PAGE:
“I have to report that M. Blériot, with his monoplane, crossed the Channel from Calais this morning. I issued to him a Quarantine Certificate, thereby treating it as a yacht and the aviator as Master and owner.
—The Collector of Customs, Dover
July 25, 1909
1909. Less than 100 years ago, an airplane crossing the English Channel was unprecedented. What will the future hold?
For my latest of my backlist story collections (until a large and rather complete collection of my backlist of SF stories next year), while making review copies available on BookFunnel, I came up with this tagline:
An imaginary journey from ancient Archaeopteryx to aircraft under distant stars.
Knowing I’d be on a panel about Libraries of the Future at the Texas Library Association Conference in Dallas this Spring, I read up on libraries of the PAST, and found this book. Yes, it tells about the evolution of the Card Catalog through history. The book is richly illustrated with reproductions of cards from the Library of Congress catalog, which they have NOT done away with. Hand-written on the old cards are scraps of bibliographic information that never made it into on-line cataloging. Recommended!
“A scholar is just a library’s way of making another library. ” – Daniel Dennett, philosopher, writer, and professor (b. 28 Mar 1942), quoted in A Word A Day.
A human being is part of the whole called by us universe, a part limited in time and space. We experience ourselves, our thoughts and feelings as something separate from the rest. A kind of optical delusion of consciousness. This delusion is a kind of prison for us, restricting us to our personal desires and to affection for a few persons nearest to us. Our task must be to free ourselves from the prison by widening our circle of compassion to embrace all living creatures and the whole of nature in its beauty. The true value of a human being is determined by the measure and the sense in which they have obtained liberation from the self. We shall require a substantially new manner of thinking if humanity is to survive.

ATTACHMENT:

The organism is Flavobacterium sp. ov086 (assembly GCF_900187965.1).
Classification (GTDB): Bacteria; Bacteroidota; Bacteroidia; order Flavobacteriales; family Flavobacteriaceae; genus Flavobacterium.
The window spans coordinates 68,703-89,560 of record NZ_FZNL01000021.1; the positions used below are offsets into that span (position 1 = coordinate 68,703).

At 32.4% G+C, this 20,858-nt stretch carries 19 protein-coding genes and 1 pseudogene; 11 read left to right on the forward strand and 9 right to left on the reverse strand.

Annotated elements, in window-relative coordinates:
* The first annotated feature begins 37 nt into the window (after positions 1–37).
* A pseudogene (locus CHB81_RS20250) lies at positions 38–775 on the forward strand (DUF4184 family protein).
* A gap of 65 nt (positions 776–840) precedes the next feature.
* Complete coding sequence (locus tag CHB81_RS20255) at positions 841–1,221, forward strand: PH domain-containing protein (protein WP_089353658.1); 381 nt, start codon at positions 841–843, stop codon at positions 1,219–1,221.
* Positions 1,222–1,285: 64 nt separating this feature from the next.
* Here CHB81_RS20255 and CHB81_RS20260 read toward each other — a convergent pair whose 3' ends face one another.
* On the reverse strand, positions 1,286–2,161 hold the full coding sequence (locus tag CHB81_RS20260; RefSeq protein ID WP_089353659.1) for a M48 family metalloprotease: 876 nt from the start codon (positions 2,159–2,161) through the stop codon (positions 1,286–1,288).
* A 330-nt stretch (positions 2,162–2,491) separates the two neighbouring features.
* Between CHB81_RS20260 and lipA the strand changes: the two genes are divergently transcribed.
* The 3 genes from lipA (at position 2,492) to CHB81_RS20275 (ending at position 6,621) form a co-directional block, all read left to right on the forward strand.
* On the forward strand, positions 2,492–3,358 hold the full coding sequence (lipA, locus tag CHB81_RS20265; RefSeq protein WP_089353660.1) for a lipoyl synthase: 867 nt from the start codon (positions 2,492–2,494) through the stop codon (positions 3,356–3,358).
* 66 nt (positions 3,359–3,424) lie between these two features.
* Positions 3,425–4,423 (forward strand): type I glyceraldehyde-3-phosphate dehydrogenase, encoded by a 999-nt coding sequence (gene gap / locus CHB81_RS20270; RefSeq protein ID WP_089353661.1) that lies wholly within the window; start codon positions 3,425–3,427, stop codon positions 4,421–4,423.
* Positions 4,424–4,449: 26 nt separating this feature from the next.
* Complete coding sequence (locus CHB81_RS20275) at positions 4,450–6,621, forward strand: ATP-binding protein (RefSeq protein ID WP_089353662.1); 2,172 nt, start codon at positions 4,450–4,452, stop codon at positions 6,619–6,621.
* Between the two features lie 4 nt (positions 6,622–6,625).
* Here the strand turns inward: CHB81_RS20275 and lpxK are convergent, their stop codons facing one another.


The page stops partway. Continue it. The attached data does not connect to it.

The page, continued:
“The direction of escape is toward freedom. So what is ‘escapism’ an accusation of?”
Ursula K. LeGuin
The past is another country – and it doesn’t issue passports.
“I would go on writing even if I know I would not be published.”
—John Le Carré
“There is nothing worse than a sharp image of a fuzzy concept.” – Ansel Adams
This quote from the wonderful A Word A Day:
“It is useless to attempt to reason a man out of a thing he was never reasoned into. ”
-Jonathan Swift, satirist (1667-1745)
Nicholas Carr’s book The Shallows quotes George Dyson (author of Darwin among the Machines), who was invited to give a talk at the Googleplex – Google’s corporate headquarters. George Dyson found the experience troubling. It made him recall a remark made by a perceptive friend who had visited the Googleplex. Said Dyson’s friend: “I thought the coziness to be almost overwhelming. Happy Golden Retrievers running in slow motion through water sprinklers on the lawn. People waving and smiling, toys everywhere. I immediately suspected that unimaginable evil was happening somewhere in the dark corners. If the devil would come to earth, what place would be better to hide?”
Nine-Eleven is observed again today, this time with as much or more politics and contention as ever before. It’s regarded by so many as such a defining moment in U.S. history that it’s hardly possible to be unaware of the date. It IS possible to welcome a reminder that this day is a part of the human world, not apart from it.
I have a perpetual calendar with a quote for every day of the year. I’ve kept it since the 1990’s, because I like most of the the quotes (and have replaced the few I don’t like.) For September 11, the calendar’s quote is this:
“What is Love? I have met in the streets a very poor young man who was in love. His hat was old, his coat worn, the water passed though his shoes and the stars through his soul.” – Victor Hugo.